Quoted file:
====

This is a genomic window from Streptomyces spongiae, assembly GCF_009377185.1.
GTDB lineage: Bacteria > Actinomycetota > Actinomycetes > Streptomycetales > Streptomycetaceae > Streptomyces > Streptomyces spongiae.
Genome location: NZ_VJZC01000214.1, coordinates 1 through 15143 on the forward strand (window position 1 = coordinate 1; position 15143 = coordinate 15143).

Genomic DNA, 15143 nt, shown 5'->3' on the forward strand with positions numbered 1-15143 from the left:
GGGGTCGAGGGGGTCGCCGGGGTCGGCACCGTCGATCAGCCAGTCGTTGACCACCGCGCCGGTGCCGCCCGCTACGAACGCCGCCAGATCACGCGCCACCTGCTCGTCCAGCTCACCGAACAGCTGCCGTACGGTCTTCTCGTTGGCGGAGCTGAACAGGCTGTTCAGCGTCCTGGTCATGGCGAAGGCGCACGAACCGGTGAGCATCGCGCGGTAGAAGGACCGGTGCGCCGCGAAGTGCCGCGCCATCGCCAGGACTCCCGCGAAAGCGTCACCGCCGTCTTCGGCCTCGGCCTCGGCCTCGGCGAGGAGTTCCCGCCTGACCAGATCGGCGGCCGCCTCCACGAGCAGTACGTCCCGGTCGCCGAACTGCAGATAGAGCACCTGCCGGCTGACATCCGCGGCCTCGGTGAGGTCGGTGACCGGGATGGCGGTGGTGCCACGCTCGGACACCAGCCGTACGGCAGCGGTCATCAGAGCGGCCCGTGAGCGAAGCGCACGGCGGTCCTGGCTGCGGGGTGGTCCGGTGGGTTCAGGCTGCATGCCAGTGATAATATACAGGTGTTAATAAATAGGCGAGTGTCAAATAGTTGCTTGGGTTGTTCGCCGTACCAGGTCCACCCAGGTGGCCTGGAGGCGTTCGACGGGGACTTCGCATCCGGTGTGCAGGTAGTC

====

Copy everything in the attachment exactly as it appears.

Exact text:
This is a genomic window from Streptomyces spongiae, assembly GCF_009377185.1.
GTDB lineage: Bacteria > Actinomycetota > Actinomycetes > Streptomycetales > Streptomycetaceae > Streptomyces > Streptomyces spongiae.
Genome location: NZ_VJZC01000214.1, coordinates 1 through 15143 on the forward strand (window position 1 = coordinate 1; position 15143 = coordinate 15143).

Genomic DNA, 15143 nt, shown 5'->3' on the forward strand with positions numbered 1-15143 from the left:
GGGGTCGAGGGGGTCGCCGGGGTCGGCACCGTCGATCAGCCAGTCGTTGACCACCGCGCCGGTGCCGCCCGCTACGAACGCCGCCAGATCACGCGCCACCTGCTCGTCCAGCTCACCGAACAGCTGCCGTACGGTCTTCTCGTTGGCGGAGCTGAACAGGCTGTTCAGCGTCCTGGTCATGGCGAAGGCGCACGAACCGGTGAGCATCGCGCGGTAGAAGGACCGGTGCGCCGCGAAGTGCCGCGCCATCGCCAGGACTCCCGCGAAAGCGTCACCGCCGTCTTCGGCCTCGGCCTCGGCCTCGGCGAGGAGTTCCCGCCTGACCAGATCGGCGGCCGCCTCCACGAGCAGTACGTCCCGGTCGCCGAACTGCAGATAGAGCACCTGCCGGCTGACATCCGCGGCCTCGGTGAGGTCGGTGACCGGGATGGCGGTGGTGCCACGCTCGGACACCAGCCGTACGGCAGCGGTCATCAGAGCGGCCCGTGAGCGAAGCGCACGGCGGTCCTGGCTGCGGGGTGGTCCGGTGGGTTCAGGCTGCATGCCAGTGATAATATACAGGTGTTAATAAATAGGCGAGTGTCAAATAGTTGCTTGGGTTGTTCGCCGTACCAGGTCCACCCAGGTGGCCTGGAGGCGTTCGACGGGGACTTCGCATCCGGTGTGCAGGTAGTC